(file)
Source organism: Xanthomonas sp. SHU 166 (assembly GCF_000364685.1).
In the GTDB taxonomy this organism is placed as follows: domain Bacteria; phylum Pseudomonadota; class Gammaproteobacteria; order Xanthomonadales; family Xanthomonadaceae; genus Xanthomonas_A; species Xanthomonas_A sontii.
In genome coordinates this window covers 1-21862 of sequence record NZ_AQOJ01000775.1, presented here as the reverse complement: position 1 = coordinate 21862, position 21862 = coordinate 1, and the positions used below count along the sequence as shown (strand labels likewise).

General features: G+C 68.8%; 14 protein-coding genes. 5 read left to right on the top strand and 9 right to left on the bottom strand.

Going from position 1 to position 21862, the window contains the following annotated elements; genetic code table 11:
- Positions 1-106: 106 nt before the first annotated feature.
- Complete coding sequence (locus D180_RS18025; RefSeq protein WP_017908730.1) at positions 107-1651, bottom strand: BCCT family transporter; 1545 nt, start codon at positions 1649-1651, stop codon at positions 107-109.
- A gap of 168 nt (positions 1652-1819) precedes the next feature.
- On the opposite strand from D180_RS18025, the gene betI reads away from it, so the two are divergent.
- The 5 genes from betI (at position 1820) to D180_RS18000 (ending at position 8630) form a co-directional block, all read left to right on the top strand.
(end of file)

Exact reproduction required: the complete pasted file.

Source organism: Xanthomonas sp. SHU 166 (assembly GCF_000364685.1).
In the GTDB taxonomy this organism is placed as follows: domain Bacteria; phylum Pseudomonadota; class Gammaproteobacteria; order Xanthomonadales; family Xanthomonadaceae; genus Xanthomonas_A; species Xanthomonas_A sontii.
In genome coordinates this window covers 1-21862 of sequence record NZ_AQOJ01000775.1, presented here as the reverse complement: position 1 = coordinate 21862, position 21862 = coordinate 1, and the positions used below count along the sequence as shown (strand labels likewise).

General features: G+C 68.8%; 14 protein-coding genes. 5 read left to right on the top strand and 9 right to left on the bottom strand.

Going from position 1 to position 21862, the window contains the following annotated elements; genetic code table 11:
- Positions 1-106: 106 nt before the first annotated feature.
- Complete coding sequence (locus D180_RS18025; RefSeq protein WP_017908730.1) at positions 107-1651, bottom strand: BCCT family transporter; 1545 nt, start codon at positions 1649-1651, stop codon at positions 107-109.
- A gap of 168 nt (positions 1652-1819) precedes the next feature.
- On the opposite strand from D180_RS18025, the gene betI reads away from it, so the two are divergent.
- The 5 genes from betI (at position 1820) to D180_RS18000 (ending at position 8630) form a co-directional block, all read left to right on the top strand.